Saturday, May 26, 2018
Opinion

Blumner: Read 'A Christmas Carol'

Soon after Charles Dickens finished A Christmas Carol, a work he produced in a whirlwind six weeks in 1843, he wrote to his actor friend William Macready who was touring America at the time: "I have sent you … a little book I published on the 17th of December, and which has been a most prodigious success — the greatest, I think, I have ever achieved."

Little could Dickens imagine the success his holiday morality tale would enjoy more than a century and a half later or how Ebenezer Scrooge, Tiny Tim and Bob Cratchit would so insinuate themselves into the cultural meme of Christmas as to become essential ingredients.

Here is my advice: Don't rely on the many movie and television adaptations of the Dickens classic, as delightful as they are. Read the slim book instead. Only by savoring the words can Dickens the master wordsmith and social commentator be fully enjoyed.

Dickens' story was a warning to those who have much. He was rudely aware of the plight of London's poor. His father famously landed in debtor's prison, and at age 12 Dickens was forced to work at a boot-blacking factory, where he soon realized that the poor were not indolent, as he'd been taught, but good people held down by circumstances and exploitation.

Dickens' tale is as much about the evils of economic and social inequality as it is about Scrooge's personal redemption. Bob Cratchit is the poor, hard-working clerk who shivers in Scrooge's freezing counting house while his employer gets rich off his labors. With a few tweaks it could be a lament of America's corporate greed and the plight of today's poverty-wage workers.

To whet your mistletoe, here are some passages that are sure to bring a pang of conscience to the season of cheer.

Bob Cratchit's working conditions:

"Scrooge had a very small fire, but the clerk's fire was so very much smaller that it looked like one coal. But he couldn't replenish it, for Scrooge kept the coal-box in his own room; and so surely as the clerk came in with the shovel, the master predicted that it would be necessary for them to part. Wherefore the clerk put on his white comforter, and tried to warm himself at the candle; in which effort, not being a man of a strong imagination, he failed."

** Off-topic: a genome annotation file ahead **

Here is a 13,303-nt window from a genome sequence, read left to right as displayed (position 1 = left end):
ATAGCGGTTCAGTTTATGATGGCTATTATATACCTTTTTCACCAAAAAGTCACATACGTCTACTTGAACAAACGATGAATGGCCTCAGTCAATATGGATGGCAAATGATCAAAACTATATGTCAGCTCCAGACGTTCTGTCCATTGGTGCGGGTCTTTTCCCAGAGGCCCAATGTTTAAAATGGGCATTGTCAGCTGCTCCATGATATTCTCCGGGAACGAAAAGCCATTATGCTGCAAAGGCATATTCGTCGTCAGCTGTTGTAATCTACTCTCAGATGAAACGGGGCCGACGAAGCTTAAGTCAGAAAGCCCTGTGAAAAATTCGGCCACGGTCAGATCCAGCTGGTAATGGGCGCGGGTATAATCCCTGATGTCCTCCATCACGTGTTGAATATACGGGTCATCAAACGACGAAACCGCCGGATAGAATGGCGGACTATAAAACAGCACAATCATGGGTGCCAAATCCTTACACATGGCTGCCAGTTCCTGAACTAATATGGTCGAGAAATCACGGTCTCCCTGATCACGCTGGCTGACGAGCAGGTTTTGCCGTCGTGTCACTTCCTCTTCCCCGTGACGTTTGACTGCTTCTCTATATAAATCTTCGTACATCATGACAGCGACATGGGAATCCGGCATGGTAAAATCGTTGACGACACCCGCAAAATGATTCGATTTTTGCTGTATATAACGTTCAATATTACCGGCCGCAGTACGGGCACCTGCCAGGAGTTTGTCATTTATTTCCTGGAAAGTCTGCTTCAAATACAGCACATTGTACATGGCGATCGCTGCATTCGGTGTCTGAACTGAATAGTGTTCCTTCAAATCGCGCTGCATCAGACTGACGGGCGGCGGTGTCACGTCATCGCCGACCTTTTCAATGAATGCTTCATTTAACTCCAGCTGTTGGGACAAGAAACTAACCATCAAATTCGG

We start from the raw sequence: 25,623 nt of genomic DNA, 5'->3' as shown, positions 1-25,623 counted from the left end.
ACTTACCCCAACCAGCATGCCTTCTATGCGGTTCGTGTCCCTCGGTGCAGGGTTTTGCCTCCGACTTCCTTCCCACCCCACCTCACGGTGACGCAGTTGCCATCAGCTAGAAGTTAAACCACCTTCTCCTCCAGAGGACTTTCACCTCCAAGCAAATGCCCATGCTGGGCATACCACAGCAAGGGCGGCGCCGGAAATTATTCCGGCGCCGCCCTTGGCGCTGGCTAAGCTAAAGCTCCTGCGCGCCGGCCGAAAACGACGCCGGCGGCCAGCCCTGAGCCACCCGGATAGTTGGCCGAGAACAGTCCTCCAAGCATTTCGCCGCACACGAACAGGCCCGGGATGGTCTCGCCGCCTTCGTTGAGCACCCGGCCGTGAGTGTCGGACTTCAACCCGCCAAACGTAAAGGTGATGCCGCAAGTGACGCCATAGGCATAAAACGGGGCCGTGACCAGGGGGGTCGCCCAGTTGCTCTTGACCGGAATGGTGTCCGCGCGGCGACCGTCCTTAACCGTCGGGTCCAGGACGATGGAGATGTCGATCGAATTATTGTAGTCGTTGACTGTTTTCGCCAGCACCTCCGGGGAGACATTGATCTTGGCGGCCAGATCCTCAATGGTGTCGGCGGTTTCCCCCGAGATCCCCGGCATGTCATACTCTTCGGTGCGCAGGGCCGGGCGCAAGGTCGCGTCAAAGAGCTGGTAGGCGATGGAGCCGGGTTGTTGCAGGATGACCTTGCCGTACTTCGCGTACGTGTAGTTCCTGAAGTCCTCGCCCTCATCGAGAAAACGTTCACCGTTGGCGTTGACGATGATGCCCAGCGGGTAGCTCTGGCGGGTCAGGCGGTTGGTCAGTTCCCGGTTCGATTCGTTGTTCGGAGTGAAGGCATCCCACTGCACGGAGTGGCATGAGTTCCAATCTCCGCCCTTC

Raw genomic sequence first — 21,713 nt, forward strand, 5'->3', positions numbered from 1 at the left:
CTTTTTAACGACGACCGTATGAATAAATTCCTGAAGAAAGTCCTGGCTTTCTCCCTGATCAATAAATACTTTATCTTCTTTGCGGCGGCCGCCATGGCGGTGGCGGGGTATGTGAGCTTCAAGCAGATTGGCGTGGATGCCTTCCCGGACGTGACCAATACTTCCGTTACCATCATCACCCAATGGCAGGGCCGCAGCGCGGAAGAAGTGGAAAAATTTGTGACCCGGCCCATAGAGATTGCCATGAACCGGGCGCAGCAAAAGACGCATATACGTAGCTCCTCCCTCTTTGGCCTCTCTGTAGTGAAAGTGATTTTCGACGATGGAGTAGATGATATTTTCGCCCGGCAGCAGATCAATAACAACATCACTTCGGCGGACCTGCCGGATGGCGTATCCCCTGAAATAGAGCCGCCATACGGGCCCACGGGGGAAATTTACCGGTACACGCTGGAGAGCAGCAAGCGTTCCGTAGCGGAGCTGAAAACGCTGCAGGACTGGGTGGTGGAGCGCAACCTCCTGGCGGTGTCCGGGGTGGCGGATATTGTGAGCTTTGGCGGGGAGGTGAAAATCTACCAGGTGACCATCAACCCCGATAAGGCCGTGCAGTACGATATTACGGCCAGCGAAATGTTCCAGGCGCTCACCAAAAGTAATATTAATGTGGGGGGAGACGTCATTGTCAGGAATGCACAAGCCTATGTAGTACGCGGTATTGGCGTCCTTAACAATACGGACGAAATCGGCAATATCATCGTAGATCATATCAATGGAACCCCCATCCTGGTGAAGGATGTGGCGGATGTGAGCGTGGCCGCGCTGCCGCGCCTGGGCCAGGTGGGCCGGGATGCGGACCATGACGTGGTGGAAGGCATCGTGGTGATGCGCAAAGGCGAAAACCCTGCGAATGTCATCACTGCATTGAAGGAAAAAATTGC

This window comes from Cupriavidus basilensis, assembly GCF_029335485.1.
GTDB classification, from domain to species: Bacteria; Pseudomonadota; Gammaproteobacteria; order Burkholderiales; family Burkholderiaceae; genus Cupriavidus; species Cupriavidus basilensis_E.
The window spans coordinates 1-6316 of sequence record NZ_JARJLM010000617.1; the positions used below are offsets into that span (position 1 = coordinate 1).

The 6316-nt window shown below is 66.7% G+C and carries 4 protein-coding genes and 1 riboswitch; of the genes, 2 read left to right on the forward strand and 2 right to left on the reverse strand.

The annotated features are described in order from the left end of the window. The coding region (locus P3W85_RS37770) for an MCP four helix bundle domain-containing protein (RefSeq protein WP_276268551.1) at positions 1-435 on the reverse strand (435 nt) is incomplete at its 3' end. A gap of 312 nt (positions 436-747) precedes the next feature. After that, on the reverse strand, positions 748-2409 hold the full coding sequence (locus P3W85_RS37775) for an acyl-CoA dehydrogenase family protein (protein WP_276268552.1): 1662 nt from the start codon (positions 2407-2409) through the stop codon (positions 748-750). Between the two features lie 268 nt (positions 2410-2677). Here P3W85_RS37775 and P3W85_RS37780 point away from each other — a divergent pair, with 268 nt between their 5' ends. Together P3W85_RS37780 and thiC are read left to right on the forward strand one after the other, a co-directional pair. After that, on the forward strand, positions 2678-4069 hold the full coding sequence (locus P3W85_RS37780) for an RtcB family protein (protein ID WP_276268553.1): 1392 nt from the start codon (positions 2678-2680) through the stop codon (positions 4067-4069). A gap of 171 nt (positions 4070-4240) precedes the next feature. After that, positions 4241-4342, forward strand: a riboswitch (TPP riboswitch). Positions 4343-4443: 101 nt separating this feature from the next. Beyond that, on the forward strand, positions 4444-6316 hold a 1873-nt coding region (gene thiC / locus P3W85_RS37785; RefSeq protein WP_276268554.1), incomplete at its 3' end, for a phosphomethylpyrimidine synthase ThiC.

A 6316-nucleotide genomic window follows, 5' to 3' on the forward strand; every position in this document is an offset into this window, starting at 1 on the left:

Warnings from the ghost of Jacob Marley, Scrooge's former business partner:

" 'But you were always a good man of business, Jacob,' faltered Scrooge, who now began to apply this to himself.

" 'Business!' cried the Ghost, wringing its hands again. 'Mankind was my business. The common welfare was my business; charity, mercy, forbearance, and benevolence, were, all, my business. The dealings of my trade were but a drop of water in the comprehensive ocean of my business!' "

The Ghost of Christmas Present critiques those who claim to speak for the spiritual world:

" 'There are some upon this earth of yours,' returned the Spirit, 'who lay claim to know us, and who do their deeds of passion, pride, ill-will, hatred, envy, bigotry, and selfishness in our name, who are as strange to us and all our kith and kin, as if they had never lived. Remember that, and charge their doings on themselves, not us.' "

The Ghost of Christmas Present describes the wretched children that are man's bitter legacy:

" 'This boy is Ignorance. This girl is Want. Beware them both, and all of their degree, but most of all beware this boy, for on his brow I see that written which is Doom, unless the writing be erased …

'Have they no refuge or resource?' cried Scrooge. 'Are there no prisons?' said the Spirit, turning on him for the last time with his own words. 'Are there no workhouses?' "

Dickens' work was an instant classic not just because it was a ripping good yarn, though that it was. A Christmas Carol was a call to us all to open our eyes to the economic injustices of our age, a timeless message that is never out of season.

Comments